Once the Americans and the Jordanians established a working relationship, they continued to increase their mutual support. In future conflicts, like the 1973 Yom Kippur War the Americans aided the Jordanians while restraining the Israelis from destroying Hussein's forces. Jordan has since played a vital role in the American attempts to forge a peace between the Israelis and Palestinians, and became the second Arab country to sign a peace deal with Israel. King Hussein, despite failing health, worked tirelessly to bridge the divide between the Israelis and the Palestinians at the Wye River Agreement in 1998. Finally, Jordan under Hussein's son, Abdullah II, continued this relationship and supported the Americans during the second war with Iraq and the American efforts to defeat ISIS. While the relationship began because of the Cold War, it has grown into a mutually beneficial partnership that remains strong almost thirty years after the Cold War ended.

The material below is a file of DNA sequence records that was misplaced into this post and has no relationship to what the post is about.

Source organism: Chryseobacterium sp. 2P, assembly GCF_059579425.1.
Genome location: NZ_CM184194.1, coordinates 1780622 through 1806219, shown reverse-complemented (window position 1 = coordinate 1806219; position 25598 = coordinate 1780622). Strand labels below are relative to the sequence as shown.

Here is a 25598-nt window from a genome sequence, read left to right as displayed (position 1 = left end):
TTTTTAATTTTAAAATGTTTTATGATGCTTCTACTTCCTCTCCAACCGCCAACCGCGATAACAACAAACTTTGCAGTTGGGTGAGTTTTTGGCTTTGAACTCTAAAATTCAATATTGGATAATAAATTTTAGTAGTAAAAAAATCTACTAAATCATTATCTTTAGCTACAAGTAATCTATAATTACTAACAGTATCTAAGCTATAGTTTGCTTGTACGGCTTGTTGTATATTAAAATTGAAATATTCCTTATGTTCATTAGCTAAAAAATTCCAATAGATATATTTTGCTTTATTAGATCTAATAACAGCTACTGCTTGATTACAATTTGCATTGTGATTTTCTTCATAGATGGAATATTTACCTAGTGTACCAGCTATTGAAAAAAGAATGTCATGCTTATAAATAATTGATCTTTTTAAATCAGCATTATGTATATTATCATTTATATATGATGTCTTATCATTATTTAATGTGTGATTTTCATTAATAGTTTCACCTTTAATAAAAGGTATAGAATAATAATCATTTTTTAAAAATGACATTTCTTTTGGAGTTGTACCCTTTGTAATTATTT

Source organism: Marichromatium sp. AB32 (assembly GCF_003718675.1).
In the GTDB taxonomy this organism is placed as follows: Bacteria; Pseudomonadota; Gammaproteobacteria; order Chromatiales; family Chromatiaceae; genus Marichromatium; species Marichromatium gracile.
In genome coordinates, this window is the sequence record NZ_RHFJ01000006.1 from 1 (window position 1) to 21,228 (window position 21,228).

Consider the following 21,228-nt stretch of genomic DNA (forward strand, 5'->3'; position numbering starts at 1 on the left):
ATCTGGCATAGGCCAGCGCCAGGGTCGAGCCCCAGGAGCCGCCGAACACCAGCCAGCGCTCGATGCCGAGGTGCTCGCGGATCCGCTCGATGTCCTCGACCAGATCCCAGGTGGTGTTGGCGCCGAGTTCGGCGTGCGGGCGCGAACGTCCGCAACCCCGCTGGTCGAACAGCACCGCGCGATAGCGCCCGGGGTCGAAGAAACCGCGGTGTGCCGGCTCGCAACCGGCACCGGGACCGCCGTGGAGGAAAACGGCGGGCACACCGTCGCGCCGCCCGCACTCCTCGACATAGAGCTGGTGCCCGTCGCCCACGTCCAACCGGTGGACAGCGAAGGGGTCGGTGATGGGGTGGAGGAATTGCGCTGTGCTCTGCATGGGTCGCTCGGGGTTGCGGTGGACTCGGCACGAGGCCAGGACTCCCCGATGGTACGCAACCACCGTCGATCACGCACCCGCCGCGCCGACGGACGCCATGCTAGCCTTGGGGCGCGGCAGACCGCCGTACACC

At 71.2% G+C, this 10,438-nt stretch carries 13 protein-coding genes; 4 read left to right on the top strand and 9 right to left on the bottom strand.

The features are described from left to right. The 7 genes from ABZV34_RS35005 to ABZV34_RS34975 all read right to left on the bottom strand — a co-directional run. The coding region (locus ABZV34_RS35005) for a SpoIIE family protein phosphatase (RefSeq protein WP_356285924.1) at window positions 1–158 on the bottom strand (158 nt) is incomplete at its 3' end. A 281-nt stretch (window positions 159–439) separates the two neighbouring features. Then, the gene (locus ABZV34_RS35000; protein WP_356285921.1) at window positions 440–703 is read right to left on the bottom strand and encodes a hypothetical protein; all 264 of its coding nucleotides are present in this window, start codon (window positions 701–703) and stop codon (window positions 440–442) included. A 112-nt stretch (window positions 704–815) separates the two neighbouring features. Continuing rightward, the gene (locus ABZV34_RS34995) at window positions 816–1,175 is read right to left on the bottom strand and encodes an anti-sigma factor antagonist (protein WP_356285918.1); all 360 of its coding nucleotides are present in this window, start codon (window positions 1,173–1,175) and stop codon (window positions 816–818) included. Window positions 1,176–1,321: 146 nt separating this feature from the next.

[2] https://history.state.gov/historicaldocuments/frus1955-57v14/d136

[3] https://history.state.gov/historicaldocuments/frus1955-57v14/d335

[4] King Hussein, Uneasy Lies the Head: The Autobiography of His Majesty King Hussein I of the Hashemite Kingdom of Jordan (New York: Bernard Geis Associates, 1962), 112.

[5] Hussein, Uneasy Lies the Head, 108-9.

[6] Hussein, Uneasy Lies the Head, 159.

[7] https://history.state.gov/historicaldocuments/frus1955-57v17/d340

[8] https://history.state.gov/historicaldocuments/frus1958-60v11/d397

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Patrick Ackerson earned his Ph. D. at Oklahoma State University and his current research is focused on American Diplomatic History in the Middle East.